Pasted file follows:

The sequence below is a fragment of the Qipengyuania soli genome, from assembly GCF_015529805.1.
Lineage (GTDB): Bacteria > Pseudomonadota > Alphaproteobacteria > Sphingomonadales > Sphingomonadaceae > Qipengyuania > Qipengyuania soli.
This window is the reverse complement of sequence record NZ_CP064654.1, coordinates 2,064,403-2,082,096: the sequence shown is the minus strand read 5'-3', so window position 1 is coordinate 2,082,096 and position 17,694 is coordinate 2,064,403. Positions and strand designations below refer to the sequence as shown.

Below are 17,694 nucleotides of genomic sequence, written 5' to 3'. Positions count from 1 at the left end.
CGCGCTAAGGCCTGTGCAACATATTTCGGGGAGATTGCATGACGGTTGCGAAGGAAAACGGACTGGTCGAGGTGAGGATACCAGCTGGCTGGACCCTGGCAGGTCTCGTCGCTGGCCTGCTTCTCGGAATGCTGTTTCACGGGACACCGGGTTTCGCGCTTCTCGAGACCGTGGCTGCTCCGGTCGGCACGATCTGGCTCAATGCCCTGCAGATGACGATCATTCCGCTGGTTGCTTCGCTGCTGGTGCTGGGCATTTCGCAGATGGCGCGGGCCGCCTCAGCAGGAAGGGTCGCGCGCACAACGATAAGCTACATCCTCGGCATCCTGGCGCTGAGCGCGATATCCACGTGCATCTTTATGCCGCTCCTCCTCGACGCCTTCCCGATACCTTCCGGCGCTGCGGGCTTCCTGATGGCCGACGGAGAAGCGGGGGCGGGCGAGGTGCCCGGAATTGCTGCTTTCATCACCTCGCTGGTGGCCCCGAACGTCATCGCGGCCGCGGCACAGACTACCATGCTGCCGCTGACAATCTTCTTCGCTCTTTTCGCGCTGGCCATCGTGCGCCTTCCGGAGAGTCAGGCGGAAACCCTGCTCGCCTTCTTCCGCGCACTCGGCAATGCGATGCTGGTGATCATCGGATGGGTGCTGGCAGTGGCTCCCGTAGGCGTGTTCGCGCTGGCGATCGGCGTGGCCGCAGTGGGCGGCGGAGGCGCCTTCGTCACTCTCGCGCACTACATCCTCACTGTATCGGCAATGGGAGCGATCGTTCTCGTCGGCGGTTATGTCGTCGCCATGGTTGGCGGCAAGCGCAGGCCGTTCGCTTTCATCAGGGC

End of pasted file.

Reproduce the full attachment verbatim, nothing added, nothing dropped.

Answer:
The sequence below is a fragment of the Qipengyuania soli genome, from assembly GCF_015529805.1.
Lineage (GTDB): Bacteria > Pseudomonadota > Alphaproteobacteria > Sphingomonadales > Sphingomonadaceae > Qipengyuania > Qipengyuania soli.
This window is the reverse complement of sequence record NZ_CP064654.1, coordinates 2,064,403-2,082,096: the sequence shown is the minus strand read 5'-3', so window position 1 is coordinate 2,082,096 and position 17,694 is coordinate 2,064,403. Positions and strand designations below refer to the sequence as shown.

Below are 17,694 nucleotides of genomic sequence, written 5' to 3'. Positions count from 1 at the left end.
CGCGCTAAGGCCTGTGCAACATATTTCGGGGAGATTGCATGACGGTTGCGAAGGAAAACGGACTGGTCGAGGTGAGGATACCAGCTGGCTGGACCCTGGCAGGTCTCGTCGCTGGCCTGCTTCTCGGAATGCTGTTTCACGGGACACCGGGTTTCGCGCTTCTCGAGACCGTGGCTGCTCCGGTCGGCACGATCTGGCTCAATGCCCTGCAGATGACGATCATTCCGCTGGTTGCTTCGCTGCTGGTGCTGGGCATTTCGCAGATGGCGCGGGCCGCCTCAGCAGGAAGGGTCGCGCGCACAACGATAAGCTACATCCTCGGCATCCTGGCGCTGAGCGCGATATCCACGTGCATCTTTATGCCGCTCCTCCTCGACGCCTTCCCGATACCTTCCGGCGCTGCGGGCTTCCTGATGGCCGACGGAGAAGCGGGGGCGGGCGAGGTGCCCGGAATTGCTGCTTTCATCACCTCGCTGGTGGCCCCGAACGTCATCGCGGCCGCGGCACAGACTACCATGCTGCCGCTGACAATCTTCTTCGCTCTTTTCGCGCTGGCCATCGTGCGCCTTCCGGAGAGTCAGGCGGAAACCCTGCTCGCCTTCTTCCGCGCACTCGGCAATGCGATGCTGGTGATCATCGGATGGGTGCTGGCAGTGGCTCCCGTAGGCGTGTTCGCGCTGGCGATCGGCGTGGCCGCAGTGGGCGGCGGAGGCGCCTTCGTCACTCTCGCGCACTACATCCTCACTGTATCGGCAATGGGAGCGATCGTTCTCGTCGGCGGTTATGTCGTCGCCATGGTTGGCGGCAAGCGCAGGCCGTTCGCTTTCATCAGGGC